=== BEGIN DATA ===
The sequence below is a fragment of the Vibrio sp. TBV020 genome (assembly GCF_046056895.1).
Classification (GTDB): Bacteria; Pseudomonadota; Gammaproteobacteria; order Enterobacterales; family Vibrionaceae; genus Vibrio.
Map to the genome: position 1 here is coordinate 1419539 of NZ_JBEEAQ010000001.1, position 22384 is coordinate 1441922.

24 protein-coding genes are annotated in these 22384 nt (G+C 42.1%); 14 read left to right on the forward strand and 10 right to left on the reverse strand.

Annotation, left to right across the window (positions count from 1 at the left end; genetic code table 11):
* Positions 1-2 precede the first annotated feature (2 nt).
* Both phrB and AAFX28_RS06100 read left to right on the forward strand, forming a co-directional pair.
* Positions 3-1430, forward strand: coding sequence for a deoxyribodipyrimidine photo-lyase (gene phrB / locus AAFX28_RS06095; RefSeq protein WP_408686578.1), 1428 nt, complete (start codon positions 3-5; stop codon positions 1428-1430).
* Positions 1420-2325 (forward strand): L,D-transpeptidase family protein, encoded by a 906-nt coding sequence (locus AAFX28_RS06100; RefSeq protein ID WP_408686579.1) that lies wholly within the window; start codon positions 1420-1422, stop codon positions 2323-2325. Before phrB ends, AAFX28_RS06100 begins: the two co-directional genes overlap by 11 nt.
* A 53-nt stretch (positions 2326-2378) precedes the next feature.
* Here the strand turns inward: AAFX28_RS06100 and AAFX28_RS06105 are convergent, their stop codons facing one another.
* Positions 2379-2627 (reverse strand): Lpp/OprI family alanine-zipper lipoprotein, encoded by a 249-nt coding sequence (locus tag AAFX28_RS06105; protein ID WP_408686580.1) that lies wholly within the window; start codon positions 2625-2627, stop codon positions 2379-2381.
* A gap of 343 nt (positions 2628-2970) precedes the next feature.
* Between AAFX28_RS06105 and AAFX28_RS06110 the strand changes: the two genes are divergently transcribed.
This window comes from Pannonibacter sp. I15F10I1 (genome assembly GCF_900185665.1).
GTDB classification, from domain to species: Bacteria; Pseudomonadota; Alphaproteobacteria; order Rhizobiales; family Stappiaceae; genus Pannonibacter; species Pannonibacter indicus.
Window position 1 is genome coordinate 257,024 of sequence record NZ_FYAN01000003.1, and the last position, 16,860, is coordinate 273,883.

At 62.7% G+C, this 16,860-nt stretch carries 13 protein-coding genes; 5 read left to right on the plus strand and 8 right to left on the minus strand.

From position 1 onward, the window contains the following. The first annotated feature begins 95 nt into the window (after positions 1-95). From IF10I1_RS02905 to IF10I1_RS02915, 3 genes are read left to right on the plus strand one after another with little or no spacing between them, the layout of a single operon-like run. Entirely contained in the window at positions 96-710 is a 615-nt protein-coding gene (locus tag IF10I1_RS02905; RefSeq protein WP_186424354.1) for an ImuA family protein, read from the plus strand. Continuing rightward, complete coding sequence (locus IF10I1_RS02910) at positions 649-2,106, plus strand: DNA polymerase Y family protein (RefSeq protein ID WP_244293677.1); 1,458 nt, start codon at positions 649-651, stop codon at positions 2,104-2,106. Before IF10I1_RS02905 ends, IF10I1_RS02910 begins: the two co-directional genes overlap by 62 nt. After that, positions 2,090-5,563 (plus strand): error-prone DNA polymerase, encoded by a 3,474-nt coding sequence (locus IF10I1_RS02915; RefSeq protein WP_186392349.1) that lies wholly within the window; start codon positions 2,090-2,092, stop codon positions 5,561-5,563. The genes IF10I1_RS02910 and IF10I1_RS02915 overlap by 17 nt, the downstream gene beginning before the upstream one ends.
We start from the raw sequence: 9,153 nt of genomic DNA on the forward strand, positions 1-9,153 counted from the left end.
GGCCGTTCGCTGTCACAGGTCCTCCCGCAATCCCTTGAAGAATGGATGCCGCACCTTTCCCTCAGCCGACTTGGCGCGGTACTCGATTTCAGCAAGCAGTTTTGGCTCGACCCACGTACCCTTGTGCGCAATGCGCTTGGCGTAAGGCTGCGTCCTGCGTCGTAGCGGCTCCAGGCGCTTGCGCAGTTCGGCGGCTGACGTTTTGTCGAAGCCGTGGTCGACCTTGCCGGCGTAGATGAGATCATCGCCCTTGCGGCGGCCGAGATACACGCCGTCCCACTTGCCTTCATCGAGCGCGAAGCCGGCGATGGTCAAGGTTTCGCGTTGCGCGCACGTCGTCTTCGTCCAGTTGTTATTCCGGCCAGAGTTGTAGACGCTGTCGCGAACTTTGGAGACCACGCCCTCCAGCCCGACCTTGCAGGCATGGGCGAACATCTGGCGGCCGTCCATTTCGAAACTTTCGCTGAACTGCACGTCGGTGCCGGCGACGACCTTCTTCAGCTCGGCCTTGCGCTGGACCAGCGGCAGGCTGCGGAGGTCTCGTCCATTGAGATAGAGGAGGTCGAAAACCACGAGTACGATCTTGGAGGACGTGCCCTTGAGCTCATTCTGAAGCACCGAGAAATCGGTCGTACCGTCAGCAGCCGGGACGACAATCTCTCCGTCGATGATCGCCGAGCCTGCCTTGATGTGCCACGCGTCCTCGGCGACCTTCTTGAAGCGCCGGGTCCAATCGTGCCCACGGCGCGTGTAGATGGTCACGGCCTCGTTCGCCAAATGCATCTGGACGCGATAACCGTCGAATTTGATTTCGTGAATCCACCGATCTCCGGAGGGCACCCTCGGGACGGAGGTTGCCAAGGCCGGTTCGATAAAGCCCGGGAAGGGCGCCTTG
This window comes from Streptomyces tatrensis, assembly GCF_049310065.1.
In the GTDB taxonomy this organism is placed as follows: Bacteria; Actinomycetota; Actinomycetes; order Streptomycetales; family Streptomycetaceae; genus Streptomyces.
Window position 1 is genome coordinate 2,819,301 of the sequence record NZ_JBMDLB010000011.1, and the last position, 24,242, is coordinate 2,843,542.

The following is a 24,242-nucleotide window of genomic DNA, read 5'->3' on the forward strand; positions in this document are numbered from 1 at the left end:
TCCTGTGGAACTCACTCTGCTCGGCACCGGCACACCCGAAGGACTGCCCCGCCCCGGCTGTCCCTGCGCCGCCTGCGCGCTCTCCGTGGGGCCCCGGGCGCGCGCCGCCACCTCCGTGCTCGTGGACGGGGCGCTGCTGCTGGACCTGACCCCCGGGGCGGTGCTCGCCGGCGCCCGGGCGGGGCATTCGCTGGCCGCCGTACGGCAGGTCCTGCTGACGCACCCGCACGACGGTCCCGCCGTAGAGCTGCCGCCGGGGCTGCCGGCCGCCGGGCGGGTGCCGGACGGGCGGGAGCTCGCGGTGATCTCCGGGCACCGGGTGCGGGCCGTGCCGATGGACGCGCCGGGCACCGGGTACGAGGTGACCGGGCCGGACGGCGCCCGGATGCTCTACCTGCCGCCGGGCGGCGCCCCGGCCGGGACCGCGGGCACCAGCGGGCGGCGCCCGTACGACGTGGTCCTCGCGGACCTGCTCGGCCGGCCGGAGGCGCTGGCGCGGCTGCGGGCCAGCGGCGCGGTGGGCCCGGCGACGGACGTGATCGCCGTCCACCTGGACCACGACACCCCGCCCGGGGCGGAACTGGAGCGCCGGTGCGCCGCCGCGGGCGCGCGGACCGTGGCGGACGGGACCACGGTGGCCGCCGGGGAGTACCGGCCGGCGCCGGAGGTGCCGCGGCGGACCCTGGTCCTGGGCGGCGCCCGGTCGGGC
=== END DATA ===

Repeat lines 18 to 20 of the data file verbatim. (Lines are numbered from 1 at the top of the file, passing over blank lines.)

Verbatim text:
At 62.7% G+C, this 16,860-nt stretch carries 13 protein-coding genes; 5 read left to right on the plus strand and 8 right to left on the minus strand.

From position 1 onward, the window contains the following. The first annotated feature begins 95 nt into the window (after positions 1-95). From IF10I1_RS02905 to IF10I1_RS02915, 3 genes are read left to right on the plus strand one after another with little or no spacing between them, the layout of a single operon-like run. Entirely contained in the window at positions 96-710 is a 615-nt protein-coding gene (locus tag IF10I1_RS02905; RefSeq protein WP_186424354.1) for an ImuA family protein, read from the plus strand. Continuing rightward, complete coding sequence (locus IF10I1_RS02910) at positions 649-2,106, plus strand: DNA polymerase Y family protein (RefSeq protein ID WP_244293677.1); 1,458 nt, start codon at positions 649-651, stop codon at positions 2,104-2,106. Before IF10I1_RS02905 ends, IF10I1_RS02910 begins: the two co-directional genes overlap by 62 nt. After that, positions 2,090-5,563 (plus strand): error-prone DNA polymerase, encoded by a 3,474-nt coding sequence (locus IF10I1_RS02915; RefSeq protein WP_186392349.1) that lies wholly within the window; start codon positions 2,090-2,092, stop codon positions 5,561-5,563. The genes IF10I1_RS02910 and IF10I1_RS02915 overlap by 17 nt, the downstream gene beginning before the upstream one ends.
We start from the raw sequence: 9,153 nt of genomic DNA on the forward strand, positions 1-9,153 counted from the left end.